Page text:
How to Rebuild a 1969 El Camino Vent Window - It’s Okay To Vent

Rebuilding a vent window assembly for a '69 El Camino.

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Even though a few cartoon dwarfs made it okay to whistle while you work, having your muscle car whistle while you drive is not cool. The initial design of the Chevelle featured vent windows, a common staple of just about all vehicles at the time. The introduction of the ’70 model saw the end of the vent window when it came to Chevelles. The El Camino siblings were a little slower in the design change and kept them until ’72. While the vent window assemblies made it very convenient to quickly blast the interior with fresh air, as they aged and the seals dried up they allowed for air and water leaks. Water leaks are not only annoying, but they help facilitate rust. The other issue—and one that can drive you insane—are the little air leaks that whistle when you get up to speed.

Luckily these are annoyances you don’t have to live with thanks to aftermarket companies like National Parts Group (NPD). NPD offers just about everything you could need to restore your muscle car, including all the components for a vent window refurbishing, right down to the glass. NPD has warehouses and stores located in North Carolina, Michigan, Florida, and (where we will be doing the work) California. We received our parts in two days without adding a rush or overnight shipping.

It’s a good thing NPD offers all these parts because our subject is a freshly painted ’69 El Camino that not only has dried out rubber goods, but completely missing vent glass. We have been to a lot of shows over the years and have seen many restored cars with unrestored vent windows. Since we had a willing subject and knew the information needed to get out, we figured it was high time to do this story. Now you can stop whistling.

1969 El Camino NPD Window Vent 2/32

1. Here are the seals and such we ordered from NPD to make our assemblies factory fresh and leak-free. The vent window seals consist of two parts: the large V-shaped piece and the straight strip with the little tabs. The glass, which is offered in clear and green tints, is cut to the factory shape and has the proper curvature to fit in the framework. The roll of fuzzy stuff will run down a channel and provide the seal for the door glass itself.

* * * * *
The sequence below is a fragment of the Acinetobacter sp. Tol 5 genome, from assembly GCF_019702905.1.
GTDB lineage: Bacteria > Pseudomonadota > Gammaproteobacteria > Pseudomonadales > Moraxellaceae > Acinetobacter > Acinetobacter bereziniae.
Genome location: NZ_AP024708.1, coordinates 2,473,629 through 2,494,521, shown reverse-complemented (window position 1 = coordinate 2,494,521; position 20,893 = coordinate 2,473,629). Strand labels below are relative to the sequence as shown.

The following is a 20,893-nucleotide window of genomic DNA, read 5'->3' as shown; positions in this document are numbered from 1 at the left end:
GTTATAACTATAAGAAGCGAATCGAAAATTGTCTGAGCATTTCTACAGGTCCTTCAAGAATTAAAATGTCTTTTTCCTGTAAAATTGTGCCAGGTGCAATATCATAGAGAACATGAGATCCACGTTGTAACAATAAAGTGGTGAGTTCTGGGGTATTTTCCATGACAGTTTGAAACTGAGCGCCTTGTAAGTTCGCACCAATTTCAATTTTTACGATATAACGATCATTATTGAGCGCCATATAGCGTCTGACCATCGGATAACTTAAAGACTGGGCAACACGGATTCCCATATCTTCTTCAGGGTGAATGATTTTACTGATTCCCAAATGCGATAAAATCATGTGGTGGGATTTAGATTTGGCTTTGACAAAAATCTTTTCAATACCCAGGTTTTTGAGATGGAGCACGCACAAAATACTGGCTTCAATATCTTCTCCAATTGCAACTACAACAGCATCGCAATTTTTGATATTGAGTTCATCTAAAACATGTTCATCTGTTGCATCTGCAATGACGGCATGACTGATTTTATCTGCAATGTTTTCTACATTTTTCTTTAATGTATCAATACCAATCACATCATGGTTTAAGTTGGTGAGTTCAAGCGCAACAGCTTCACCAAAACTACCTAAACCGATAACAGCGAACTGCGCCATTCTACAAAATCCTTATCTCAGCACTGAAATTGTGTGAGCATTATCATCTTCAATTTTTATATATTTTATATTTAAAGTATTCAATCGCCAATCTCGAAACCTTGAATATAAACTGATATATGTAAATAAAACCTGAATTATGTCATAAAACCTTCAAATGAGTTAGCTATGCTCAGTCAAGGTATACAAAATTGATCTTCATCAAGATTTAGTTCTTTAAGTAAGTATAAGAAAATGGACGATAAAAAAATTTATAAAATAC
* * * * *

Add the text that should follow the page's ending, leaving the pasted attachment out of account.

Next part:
1969 El Camino Remove Window 3/32

2. The entire assembly needs to be out of the car for the job. Instead of showing you pulling it from the car, just reverse the installation later for guidance. As you can see our assembly is so worn out the glass and V shaped seal are totally missing.

1969 El Camino Remove Window Vent 4/32

3. The fuzzy rubber piece that goes along the back of the vent window assembly or run channel will simply peel out.

1969 El Camino Remove Window Vent 5/32

4. Now the vent window glass framework needs to be separated from the assembly so the V-shaped rubber seal can be removed, if it’s still intact that is. The hinge is welded to the glass framework, then pop riveted to the main assembly. The pop rivets need to be drilled out—a long drill bit will make this a little easier.

1969 El Camino Vent Window Last 6/32

15. Last seal on the vent window side of things is this vertical piece. As you can see the seal features small tabs that line up with holes along the assembly. There is a right and a left but NPD molds in an R and L into the part that makes figuring that out much easier.

1969 El Camino Remove Vent Window 7/32

5. With the hinge free, the vent window frame needs to be rotated to line up a small tab on the pivot post with a notch in the main assembly for it to slide out. We will show you what we are talking in a couple steps.

1969 El Camino Vent Window V Shaped 8/32

16. The V-shaped seal has an area made to accept the straight piece so we made sure it was seated properly before moving on.

1969 El Camino Install New Window 9/32

6. Now that the framework is out we can move onto installing the new V-shaped rubber seal. The seal pops into the assembly and a little lubricant and a plastic tool helps get it done. We found it best to start with the corner and then work out towards each end.

1969 El Camino Install New Window Seal 10/32

7. Here is a closer look at how the rubber engages the assembly. One side goes right in, and then the tool will help pop in the other side.

1969 El Camino Lining Up Rubber Window 11/32

8. The rubber needs to line up with three points on the assembly. The two ends need to line up with the ends of the seal channel and the last line up point is this hole that the pivot post feeds into.

1969 El Camino Window Alignment 12/32

9. Remember the tabs and notch we spoke about earlier? Well, here are the tabs on the pivot post. These tabs are there to set the proper up and down alignment of the vent window in the assembly.

1969 El Camino Vent Window 13/32